HDACs IN THE HEART

The first connection between HDACs and regulation of pathological cardiac remodeling was provided by the discovery that class IIa HDACs interact with members of the myocyte enhancer factor-2 (MEF2) transcription factor family (17), which are key regulators of cardiac hypertrophy. Cardiac hypertrophy has long been viewed as a compensatory mechanism that normalizes wall stress and enhances cardiac performance. However, long-term suppression of cardiac hypertrophy is associated with reduced morbidity and mortality in patients with hypertension, and thus chronic cardiac hypertrophy is considered maladaptive (18,19).

All class IIa HDACs were found to associate with MEF2 on DNA (20,21), resulting in repression of downstream target genes. Ectopic overexpression of either HDAC4 (22), HDAC5 (2325) or HDAC9 (25) in cultured rat cardiomyocytes coordinately suppresses MEF2-dependent transcription and agonist-dependent cardiac hypertrophy. In contrast, disruption of the gene encoding HDAC9 in mice leads to superactivation of cardiac MEF2 activity (25), and mouse knockouts for HDAC5 (26) or HDAC9 (25) develop exaggerated cardiac hypertrophy in response to pressure overload and spontaneous, pathologic hypertrophy with advancing age. These results support a general role for class IIa HDACs as endogenous suppressors of pathological cardiac hypertrophy (see Figure 1).

Since class IIa HDACs block cardiac hypertrophy, we hypothesized that HDAC inhibitors would promote cardiomyocyte growth. However, experiments with cultured cardiac myocytes revealed a striking ability of HDAC inhibitors to suppress myocyte hypertrophy (27). Two subsequent discoveries explain these seemingly paradoxical findings. First, recently described class IIa HDAC enzymatic assays revealed that these HDACs are relatively insensitive to standard HDAC inhibitors, including those used in the initial hypertrophy studies (28,29). Second, it was determined that class IIa HDACs do not require catalytic activity to suppress hypertrophic signaling in cardiomyocytes (25).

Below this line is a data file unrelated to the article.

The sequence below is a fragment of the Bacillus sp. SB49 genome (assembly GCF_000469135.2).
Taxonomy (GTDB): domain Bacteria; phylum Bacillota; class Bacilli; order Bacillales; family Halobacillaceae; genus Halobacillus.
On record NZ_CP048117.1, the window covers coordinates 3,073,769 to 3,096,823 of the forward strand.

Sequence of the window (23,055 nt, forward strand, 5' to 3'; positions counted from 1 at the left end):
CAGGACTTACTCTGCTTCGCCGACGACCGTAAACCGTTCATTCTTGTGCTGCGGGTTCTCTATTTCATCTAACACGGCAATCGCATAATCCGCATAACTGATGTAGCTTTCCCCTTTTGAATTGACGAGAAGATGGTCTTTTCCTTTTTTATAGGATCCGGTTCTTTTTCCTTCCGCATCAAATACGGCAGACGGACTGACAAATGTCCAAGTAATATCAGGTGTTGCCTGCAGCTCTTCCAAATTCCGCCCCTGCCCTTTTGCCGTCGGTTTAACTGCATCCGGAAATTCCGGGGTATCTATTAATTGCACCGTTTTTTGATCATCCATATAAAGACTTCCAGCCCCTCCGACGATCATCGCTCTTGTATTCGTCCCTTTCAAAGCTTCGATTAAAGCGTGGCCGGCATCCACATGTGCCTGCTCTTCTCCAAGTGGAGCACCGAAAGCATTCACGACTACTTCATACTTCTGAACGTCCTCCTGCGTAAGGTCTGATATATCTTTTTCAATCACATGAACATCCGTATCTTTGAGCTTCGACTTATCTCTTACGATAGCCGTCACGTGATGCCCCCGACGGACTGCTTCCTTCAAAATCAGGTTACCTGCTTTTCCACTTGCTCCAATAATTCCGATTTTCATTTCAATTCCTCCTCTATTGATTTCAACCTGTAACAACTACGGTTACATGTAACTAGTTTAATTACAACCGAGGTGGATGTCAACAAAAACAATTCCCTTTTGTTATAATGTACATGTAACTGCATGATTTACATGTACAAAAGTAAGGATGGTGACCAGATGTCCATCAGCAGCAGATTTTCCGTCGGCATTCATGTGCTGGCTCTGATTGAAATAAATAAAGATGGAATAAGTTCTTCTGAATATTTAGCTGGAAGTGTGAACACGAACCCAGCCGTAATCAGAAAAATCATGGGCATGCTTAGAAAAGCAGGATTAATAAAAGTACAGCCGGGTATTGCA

EFFICACY OF HDAC INHIBITORS IN PRECLINICAL MODELS OF HEART FAILURE

The fortuitous discovery of the antihypertrophic action of HDAC inhibitors suggested a novel application for these compounds for the treatment of human heart failure. Since dysregulation of HDACs is associated with a variety of pathophysiological processes, most notably cancer, there is intense focus in the pharmaceutical industry and in academic labs on development of novel small molecule HDAC inhibitors with enhanced potency, selectivity and pharmacokinetic properties. These efforts were further justified when SAHA/vorinostat (Zolinza) reached the market in 2006 with United States Food and Drug Administration (FDA) approval for the treatment of cutaneous T-cell lymphoma (30).

Most HDAC inhibitors possess a zinc-binding “warhead” group that docks in the active site, a linker and a surface recognition domain that interacts with residues near the entrance to the active site. This generic HDAC inhibitor pharmacophore is represented in at least four chemical classes: hydroxamic acids (for example, SAHA), short chain fatty acids (for example, valproic acid), benzamides (for example, MS-275) and cyclic peptides (for example, depsipeptide). Relative potencies and selectivity profiles differ between and within these classes (28). The strong zinc-chelating properties of the hydroxamic acid warhead produce potent (low nanomolar) pan-HDAC inhibitors. In contrast, the short chain fatty acids are weak (millimolar) HDAC inhibitors, with perhaps modest selectivity toward class I HDACs. Benzamide HDAC inhibitors are generally highly selective for HDACs 1, 2 and 3, as are the cyclic peptides.